Tur­nupthe­heat for these su­per stir-fry siz­zlers

Chef and writer Ching-He Huang knows a lot about mak­ing a great meal. By Ella Walker

Belfast Telegraph - Weekend - - FOOD -

How many of us have lumped for a su­per­mar­ket stir-fry mix, com­plete with sickly packet sauce, dumped it all in a wok, burned the bot­tom, and wished we’d just ordered in chow mein? We’re bet­ting this hap­pens a lot.

But it doesn’t have to be that way. In her new cook­book, Stir Crazy, TV chef, foodie en­tre­pre­neur and Chi­nese cook­ery afi­cionado Ching-He Huang has come up with 100 stir­fry recipes that won’t in­volve dry, fraz­zled chicken and limp beansprouts.

“We are liv­ing in a fast-paced world and time is of the essence,” she says, ex­plain­ing why our ob­ses­sion with flash-fried noo­dles and crunchy veg isn’t likely to wane.

“They’re quick, ac­ces­si­ble, speedy and non-threat­en­ing — you don’t need a lot of fancy kitchen equip­ment.”

How­ever, de­spite how quick and easy they are, in the West, we’re still prone to mess­ing up our stir-fries.

“Peo­ple add ev­ery­thing in at once and hope for the best, but re­ally, the sim­ple mes­sage is that ev­ery in­gre­di­ent needs its time,” says Tai­wan-born Ching, (38).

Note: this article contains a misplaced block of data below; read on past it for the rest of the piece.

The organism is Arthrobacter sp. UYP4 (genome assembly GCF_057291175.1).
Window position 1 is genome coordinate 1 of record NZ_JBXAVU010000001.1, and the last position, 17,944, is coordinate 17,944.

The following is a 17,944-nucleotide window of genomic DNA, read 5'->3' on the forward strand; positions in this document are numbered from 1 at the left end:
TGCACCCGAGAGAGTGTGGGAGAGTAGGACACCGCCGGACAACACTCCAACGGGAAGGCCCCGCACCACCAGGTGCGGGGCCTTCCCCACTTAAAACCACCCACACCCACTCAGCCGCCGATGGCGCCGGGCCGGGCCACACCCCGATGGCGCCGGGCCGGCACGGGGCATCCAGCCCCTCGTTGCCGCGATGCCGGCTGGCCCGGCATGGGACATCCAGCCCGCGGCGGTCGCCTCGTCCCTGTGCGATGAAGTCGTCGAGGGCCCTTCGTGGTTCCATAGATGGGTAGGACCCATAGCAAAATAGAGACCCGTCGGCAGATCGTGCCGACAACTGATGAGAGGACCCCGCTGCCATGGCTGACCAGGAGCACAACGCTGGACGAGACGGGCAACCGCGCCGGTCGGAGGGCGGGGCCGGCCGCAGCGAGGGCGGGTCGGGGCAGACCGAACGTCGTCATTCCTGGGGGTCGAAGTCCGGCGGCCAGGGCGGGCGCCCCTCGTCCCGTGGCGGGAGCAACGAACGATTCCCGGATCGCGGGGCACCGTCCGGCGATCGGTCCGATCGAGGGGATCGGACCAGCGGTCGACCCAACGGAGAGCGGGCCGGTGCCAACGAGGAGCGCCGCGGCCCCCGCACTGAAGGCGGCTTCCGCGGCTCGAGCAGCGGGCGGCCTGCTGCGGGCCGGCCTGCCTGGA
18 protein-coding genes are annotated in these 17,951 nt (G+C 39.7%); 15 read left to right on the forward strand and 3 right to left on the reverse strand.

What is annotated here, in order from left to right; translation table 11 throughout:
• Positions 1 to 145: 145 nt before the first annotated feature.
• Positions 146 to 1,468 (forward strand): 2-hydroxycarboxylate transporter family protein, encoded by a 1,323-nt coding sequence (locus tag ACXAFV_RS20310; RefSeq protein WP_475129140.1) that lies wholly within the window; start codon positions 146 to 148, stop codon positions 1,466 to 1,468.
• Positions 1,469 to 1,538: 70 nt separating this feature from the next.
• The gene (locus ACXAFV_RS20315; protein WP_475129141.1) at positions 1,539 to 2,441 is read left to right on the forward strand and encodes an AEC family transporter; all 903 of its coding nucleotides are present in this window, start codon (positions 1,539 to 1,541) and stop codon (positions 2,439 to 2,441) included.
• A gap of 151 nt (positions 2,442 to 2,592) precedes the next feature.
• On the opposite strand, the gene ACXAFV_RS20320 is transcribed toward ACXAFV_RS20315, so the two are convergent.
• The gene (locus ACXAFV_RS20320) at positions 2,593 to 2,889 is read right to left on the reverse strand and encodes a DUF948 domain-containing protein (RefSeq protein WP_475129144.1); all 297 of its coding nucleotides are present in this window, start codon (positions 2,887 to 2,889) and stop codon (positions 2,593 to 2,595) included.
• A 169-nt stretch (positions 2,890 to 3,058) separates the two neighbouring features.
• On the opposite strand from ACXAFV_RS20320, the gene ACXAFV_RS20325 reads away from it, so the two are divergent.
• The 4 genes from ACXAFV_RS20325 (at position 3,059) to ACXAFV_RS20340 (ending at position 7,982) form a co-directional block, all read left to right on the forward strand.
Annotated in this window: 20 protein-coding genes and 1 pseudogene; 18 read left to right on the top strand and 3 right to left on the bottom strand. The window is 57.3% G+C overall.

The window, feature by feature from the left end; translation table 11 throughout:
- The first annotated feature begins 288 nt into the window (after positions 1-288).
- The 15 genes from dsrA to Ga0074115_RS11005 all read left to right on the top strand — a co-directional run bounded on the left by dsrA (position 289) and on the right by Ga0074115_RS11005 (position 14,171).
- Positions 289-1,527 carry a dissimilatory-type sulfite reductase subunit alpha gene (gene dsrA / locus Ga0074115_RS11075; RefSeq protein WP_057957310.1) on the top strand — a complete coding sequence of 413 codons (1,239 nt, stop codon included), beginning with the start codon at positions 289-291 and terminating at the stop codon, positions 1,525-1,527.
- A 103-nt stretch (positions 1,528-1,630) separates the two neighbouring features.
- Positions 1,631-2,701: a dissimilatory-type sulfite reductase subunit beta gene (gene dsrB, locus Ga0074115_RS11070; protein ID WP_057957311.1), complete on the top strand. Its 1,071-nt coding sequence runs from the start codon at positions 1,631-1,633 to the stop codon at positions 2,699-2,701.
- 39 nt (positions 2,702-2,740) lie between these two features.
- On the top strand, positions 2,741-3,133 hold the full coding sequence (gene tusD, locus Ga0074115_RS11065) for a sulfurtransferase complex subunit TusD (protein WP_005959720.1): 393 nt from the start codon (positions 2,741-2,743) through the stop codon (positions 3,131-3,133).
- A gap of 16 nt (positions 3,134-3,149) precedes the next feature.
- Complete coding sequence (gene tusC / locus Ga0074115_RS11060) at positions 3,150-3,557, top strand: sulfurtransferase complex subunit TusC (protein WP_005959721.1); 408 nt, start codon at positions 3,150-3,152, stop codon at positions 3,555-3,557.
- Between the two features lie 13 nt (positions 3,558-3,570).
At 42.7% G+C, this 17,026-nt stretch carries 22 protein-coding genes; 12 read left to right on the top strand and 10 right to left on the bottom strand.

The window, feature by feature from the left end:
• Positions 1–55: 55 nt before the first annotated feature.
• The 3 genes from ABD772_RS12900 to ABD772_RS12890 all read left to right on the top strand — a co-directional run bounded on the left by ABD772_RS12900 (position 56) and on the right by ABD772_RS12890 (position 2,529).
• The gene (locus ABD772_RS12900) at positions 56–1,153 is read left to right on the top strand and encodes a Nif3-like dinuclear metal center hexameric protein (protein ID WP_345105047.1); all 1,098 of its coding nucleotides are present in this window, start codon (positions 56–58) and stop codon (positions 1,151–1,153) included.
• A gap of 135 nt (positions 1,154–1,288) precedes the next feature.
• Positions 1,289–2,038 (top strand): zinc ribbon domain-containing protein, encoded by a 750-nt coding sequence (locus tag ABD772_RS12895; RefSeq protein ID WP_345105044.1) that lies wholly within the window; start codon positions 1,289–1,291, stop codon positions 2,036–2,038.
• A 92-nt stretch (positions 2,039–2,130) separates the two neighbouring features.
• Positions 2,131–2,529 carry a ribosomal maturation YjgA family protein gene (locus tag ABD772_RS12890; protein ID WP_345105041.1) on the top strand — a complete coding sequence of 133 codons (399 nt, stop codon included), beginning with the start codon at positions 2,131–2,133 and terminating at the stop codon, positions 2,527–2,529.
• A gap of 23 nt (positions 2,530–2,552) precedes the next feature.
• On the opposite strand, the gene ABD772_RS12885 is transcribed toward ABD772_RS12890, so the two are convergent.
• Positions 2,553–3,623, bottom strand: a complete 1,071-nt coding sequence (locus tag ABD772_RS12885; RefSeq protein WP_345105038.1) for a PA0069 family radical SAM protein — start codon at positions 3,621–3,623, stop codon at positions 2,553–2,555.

“That’s the beauty of stir-fry­ing, you heat the wok up to a re­ally high heat, then you add the oil — when you swish the oil around it cre­ates even heat dis­tri­bu­tion.

“Then you add gar­lic, ginger, chill­ies — the holy trin­ity — and I al­ways love to add all three, be­cause why not? They need a few sec­onds, then add your pro­tein or crunchier veg­eta­bles, car­rots first, then let ev­ery­thing set­tle and caramelise on one side, saute, then turn and toss to cook; sea­son and serve.

“Ev­ery el­e­ment of that process needs its own time,” she says, mak­ing rapid-stir fry­ing sound more ther­a­peu­tic than manic.

“Be mind­ful that hav­ing all the in­gre­di­ents prepped be­fore­hand helps,” she adds. “That’s where peo­ple go wrong, be­cause they think, ‘I’ll chop and just chuck it in’, but if you do that, you burn what­ever’s in the wok.” It’s not just ease and speed that at­tracts Ching to stir-fries. For the north Lon­don based cook­ery book writer, it’s a dish that of­fers myr­iad health ben­e­fits.

Half the recipes in Stir Crazy are veg­e­tar­ian and ve­gan, and when meat does fea­ture, it makes up no more than 20% of a dish.

“We need to cut down on our meat con­sump­tion — we all need to,” she says. For Ching, food is as much about eat­ing well as it is about tak­ing care of your­self. “Tra­di­tion­ally in Chi­nese cul­ture, food is medicine — we’ve al­ways be­lieved you heal your­self through what you eat.”

“You need to cleanse, you need to detox, you need to nour­ish and you need to heal,” says Ching with feel­ing, not­ing that it’s all about balance. Stir Crazy: 100 De­li­ciously Healthy Stir-fry Recipes by Ching He-Huang, pho­tog­ra­phy by Tamin Jones, is pub­lished by Kyle Books, priced £19.99. Avail­able now

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